One of the most visionary filmmakers working today is, unquestionably, Tim
Burton. Interested in telling strange and unusual tales with a grand helping
of imagination and wonder to spare, Burton is a groundbreaking director whose
stamp seems to be all over his films, from 1985's "Pee Wee's Big Adventure,"
to 1988's "Beetlejuice," to 1989's "Batman," to 1990's "Edward Scissorhands,"
to 1996's "Mars Attacks!," to 1999's "Sleepy Hollow." In each of his movies,
he is equipped with startlingly innovative production designs and haunting
music scores from Burton regular Danny Elfman. In a nutshell, when one goes
to see "A Tim Burton Film," one is sure to walk out having seen something
they have never seen before.
That being said, "Planet of the Apes," a re-imagining of the cult 1968 hit
that spawned four sequels, is the most uneven motion picture Tim Burton has
ever had the misfortune of directing. In fact, it doesn't particularly even
seem like something that should go on his filmography next to everything else
he has been involved with. Elfman's signature excellent score is still here,
to be sure, but the movie is nearly devoid of inventive thought or human
connection (whether it involve actual homosapiens or apes). Although nowhere
near as badly handled or haphazardly constructed, "Planet of the Apes"
remains Tim Burton's version of "Battlefield Earth."
Set in 2029, astronaut Leo Davidson (Mark Wahlberg) crash-lands his
one-person space pod on an unidentified planet where apes are the superior
life form over human beings, who are treated as slaves and animals.
Immediately captured by General Thade (Tim Roth) and his gang of human-hating
apes, Leo manages to promptly escape, along with a few of the other captured
people, including the beautiful Daena (Estella Warren). Aided by ape-woman
Ari (Helena Bonham Carter), who believes humans and primates should coexist
as equals, the escapees begin their journey to a place called the "Forbidden
Zone," where they hope to reach salvation.
Murkily plotted and slightly written, by William Broyles Jr., Lawrence
Konner, and Mark D. Rosenthal, "Planet of the Apes" is a marginally ambitious
sci-fi adventure that feels like it could have used another rewrite. Very
little seems to happen in its 119-minute running time, and what does is
merely passable--unexciting, frequently uninvolving, and just sort of there.
Also desperately lacking in character development, the film never allows you
to grow attached to anyone onscreen (with one exception), and so you stop
caring and become impatient. The talent roster is certainly impressive,
especially for such a big-budget film, but not much is done with any one of
them. Mark Wahlberg (2000's "The Perfect Storm") is an arresting actor who
is, nonetheless, vapid as Leo Davidson. Nothing is learned about Leo in the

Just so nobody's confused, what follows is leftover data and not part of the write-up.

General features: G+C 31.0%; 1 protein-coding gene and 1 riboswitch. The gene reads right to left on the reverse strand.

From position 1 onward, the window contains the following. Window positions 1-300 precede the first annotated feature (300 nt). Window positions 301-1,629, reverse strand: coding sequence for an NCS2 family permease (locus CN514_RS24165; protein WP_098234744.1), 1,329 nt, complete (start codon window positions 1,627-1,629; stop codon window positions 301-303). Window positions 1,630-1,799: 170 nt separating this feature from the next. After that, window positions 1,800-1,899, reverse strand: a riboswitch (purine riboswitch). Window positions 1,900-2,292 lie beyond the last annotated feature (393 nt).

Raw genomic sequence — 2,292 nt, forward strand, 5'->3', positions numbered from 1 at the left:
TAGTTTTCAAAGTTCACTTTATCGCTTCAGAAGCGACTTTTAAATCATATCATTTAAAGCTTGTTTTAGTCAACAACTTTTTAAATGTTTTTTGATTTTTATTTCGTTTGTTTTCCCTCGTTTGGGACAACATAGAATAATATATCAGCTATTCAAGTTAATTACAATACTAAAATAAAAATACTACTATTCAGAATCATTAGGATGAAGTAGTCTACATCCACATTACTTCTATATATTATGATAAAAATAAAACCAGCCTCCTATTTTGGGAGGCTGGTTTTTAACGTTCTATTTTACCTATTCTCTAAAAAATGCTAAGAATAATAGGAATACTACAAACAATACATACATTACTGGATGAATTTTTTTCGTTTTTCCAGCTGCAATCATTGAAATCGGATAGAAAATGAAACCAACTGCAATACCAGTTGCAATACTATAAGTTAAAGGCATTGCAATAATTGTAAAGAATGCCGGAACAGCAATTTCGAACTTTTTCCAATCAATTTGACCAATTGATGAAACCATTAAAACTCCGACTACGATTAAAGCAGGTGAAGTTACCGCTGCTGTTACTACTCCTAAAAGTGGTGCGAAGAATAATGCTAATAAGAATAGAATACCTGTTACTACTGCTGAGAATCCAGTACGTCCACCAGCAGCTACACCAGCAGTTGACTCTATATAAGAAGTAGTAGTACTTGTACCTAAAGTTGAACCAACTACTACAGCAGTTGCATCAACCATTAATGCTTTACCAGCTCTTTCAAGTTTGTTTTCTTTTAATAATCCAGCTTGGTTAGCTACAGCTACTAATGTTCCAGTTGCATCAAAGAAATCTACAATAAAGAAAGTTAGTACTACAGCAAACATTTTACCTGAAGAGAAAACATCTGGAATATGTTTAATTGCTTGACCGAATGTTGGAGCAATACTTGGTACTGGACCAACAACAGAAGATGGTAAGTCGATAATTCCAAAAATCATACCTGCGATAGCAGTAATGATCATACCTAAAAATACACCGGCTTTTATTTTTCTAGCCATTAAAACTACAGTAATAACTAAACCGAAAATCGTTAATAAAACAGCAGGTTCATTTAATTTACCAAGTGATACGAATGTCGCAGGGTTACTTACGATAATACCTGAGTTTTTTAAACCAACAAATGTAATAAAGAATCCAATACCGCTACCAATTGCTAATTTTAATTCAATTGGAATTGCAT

course of the film, and Wahlberg's performance seems akin to a mirage--he
just doesn't seem to be playing at the usual top of his game. Tim Roth
(2000's "Lucky Numbers") disappears behind layers of Rick Baker's flawless
ape makeup, as the villainous Thade, and with his human identity also goes a
memorable presence. As for the sultry Estella Warren (2001's "Driven"), she
is horribly put to waste as the human Daena, who says very little, and seems
to be thinking even less. At the climax, we are led to believe that she has
fallen for Leo, and it is one of the most laughably unwarranted film romances
to come around the pike in some time. Had as much work been done in giving
the people a little more personality as was spent on the Oscar-bound makeup,
there might have been a little more material to chew on.
Thank goodness for small favors. Helena Bonham Carter (1999's "Fight Club")
is the aforementioned one exception to the character problems, and she is a
standout. As the determined, earnest Ari, Carter paints her role with just
the right shading of emotion, longing, and hopefulness, and the results are
dynamite. When all is said and done, it is Carter's sparkling turn that
should get the much-earned credit.
Feeling obligated to one-up its 1968 predecessor, "Planet of the Apes" has
two separate plot twists at the end. The first one is more or less
predictable, and anyone with a sharp eye will be able to spot the setup
during the early scene where Leo crashes his pod on the planet. The second
twist appears at the very end, and it is almost enraging in how little sense
it actually makes. While the undiscriminating viewer may think it is "cool"
and move on, put up to a split second of closer scrutiny unveils it to not
only be illogical, but also pointless. Tim Burton may have reimagined the
older "Planet of the Apes" for his current version, but the outcome was not
necessarily for the better.
Copyright © 2001 Dustin Putman